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Douglas Moo: Paul carries forth the theme of 6:1–14 in this section. He continues to proclaim that believers are set free from sin (vv. 18, 22). But the emphasis shifts slightly. Whereas freedom was the dominant motif in verses 1–14, slavery now takes center stage. Paul uses this imagery both to remind us of what our state used to be (“slaves to sin,” vv. 17, 20) and to encourage us to recognize what we have now become in Christ (“slaves to righteousness,” v. 18; “slaves to God,” v. 22). This paragraph focuses, therefore, on the transfer from one state of slavery to another and the implications that ensue from that transfer.

Thomas Schreiner: The thrust of Paul’s argument in verses 16–23 is that being under grace doesn’t encourage believers to sin. If their lives are characterized by slavery to sin, the consequence will be eternal destruction. The power of grace must lead to a transformed life, for holiness of life is necessary for life eternal.

Frank Thielman: In 6:15–23 Paul focuses on the metaphor of slavery and explains two further consequences of the believer’s freedom from sin. First, freedom from sin and the law entails the domination of other powers: grace (6:15), righteousness (6:18), and God (6:22). Serving one’s self is not an option.  To serve one’s self, as we just saw in the application of 6:1–14, is to serve sin, and as 6:16 and 18 make clear, one serves either sin or righteousness.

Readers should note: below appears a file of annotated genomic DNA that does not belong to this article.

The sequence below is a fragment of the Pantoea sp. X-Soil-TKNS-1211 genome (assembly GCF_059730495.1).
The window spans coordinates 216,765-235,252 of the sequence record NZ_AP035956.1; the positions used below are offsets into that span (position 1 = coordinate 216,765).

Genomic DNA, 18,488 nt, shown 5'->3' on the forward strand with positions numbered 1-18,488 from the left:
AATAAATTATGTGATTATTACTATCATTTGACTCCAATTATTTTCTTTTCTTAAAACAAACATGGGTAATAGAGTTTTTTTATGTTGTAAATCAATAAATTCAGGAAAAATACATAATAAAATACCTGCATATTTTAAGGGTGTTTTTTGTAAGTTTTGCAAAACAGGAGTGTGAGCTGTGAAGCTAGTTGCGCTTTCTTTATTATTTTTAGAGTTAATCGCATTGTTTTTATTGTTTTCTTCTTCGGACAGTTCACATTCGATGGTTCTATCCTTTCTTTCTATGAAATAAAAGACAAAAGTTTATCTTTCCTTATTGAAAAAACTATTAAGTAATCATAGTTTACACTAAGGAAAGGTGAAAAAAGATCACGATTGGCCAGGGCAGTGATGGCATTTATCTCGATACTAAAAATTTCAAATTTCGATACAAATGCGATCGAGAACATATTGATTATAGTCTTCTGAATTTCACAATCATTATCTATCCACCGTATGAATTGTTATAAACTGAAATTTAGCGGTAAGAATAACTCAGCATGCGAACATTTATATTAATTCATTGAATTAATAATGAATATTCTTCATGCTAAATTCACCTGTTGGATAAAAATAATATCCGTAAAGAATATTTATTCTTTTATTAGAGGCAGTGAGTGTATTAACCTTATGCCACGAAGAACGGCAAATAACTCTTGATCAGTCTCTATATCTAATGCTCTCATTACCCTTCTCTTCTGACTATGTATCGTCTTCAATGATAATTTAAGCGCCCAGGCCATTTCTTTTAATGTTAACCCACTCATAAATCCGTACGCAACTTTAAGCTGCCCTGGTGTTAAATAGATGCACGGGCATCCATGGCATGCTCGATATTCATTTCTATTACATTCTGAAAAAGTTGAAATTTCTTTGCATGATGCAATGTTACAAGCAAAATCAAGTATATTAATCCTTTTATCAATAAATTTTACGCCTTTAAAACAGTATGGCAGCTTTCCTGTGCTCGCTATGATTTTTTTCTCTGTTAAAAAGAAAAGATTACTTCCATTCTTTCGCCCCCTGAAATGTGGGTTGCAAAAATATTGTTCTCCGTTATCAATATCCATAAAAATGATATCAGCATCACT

Second, Paul emphasizes the important role of the human will in living outside the power of sin. He started to address this second issue in the imperatival language of 6:11–14, but now his appeal to the human will becomes even more pronounced. Believers are not the helpless victims of powerful forces beyond their control, whether death (5:17), the law (5:20; 6:14–15), or sin (5:21; 6:6, 12–14). Instead, because God has freed them from these powers, they can place themselves at the disposal of righteousness and God (6:15–18), and they must do this if they are to live in a way that is consistent with the gift of righteousness that God has graciously bestowed on them in Christ (6:19–23). . .

Main Idea: People are either slaves of sin, which leads to death, or slaves of God, choosing to act in righteous ways and, in the end, receiving eternal life. God has broken the power of sin over believers, and they are now under the power of his grace. As believers choose to live in a way that is consistent with this truth, they live righteous lives that identify them as the people of God.

Paul wants to show in this passage that the freedom of believers from sin and from sin’s use of the law does not mean that believers are now free to sin. Rather, the reverse is true. Believers are now obligated to God and capable of serving him by means of righteous behavior because sin’s sway over them has ceased. As Paul’s twofold use of the term “sanctification” (6:19, 22) shows, moreover, this new obligation plays an important role in God’s purposes for his people.

Grant Osborne: In verse 1, Paul was challenging the crude assumption that sinning will give God the opportunity to exercise more grace. Here, Paul is guarding against the assumption that because sin is no longer our master, we can indulge in sin without fear of being controlled by it. Being under grace and under the mastery of Christ allows us the freedom not to sin. Any attitude that welcomes, rationalizes, or excuses sin is not grace, but slavery to sin itself. . .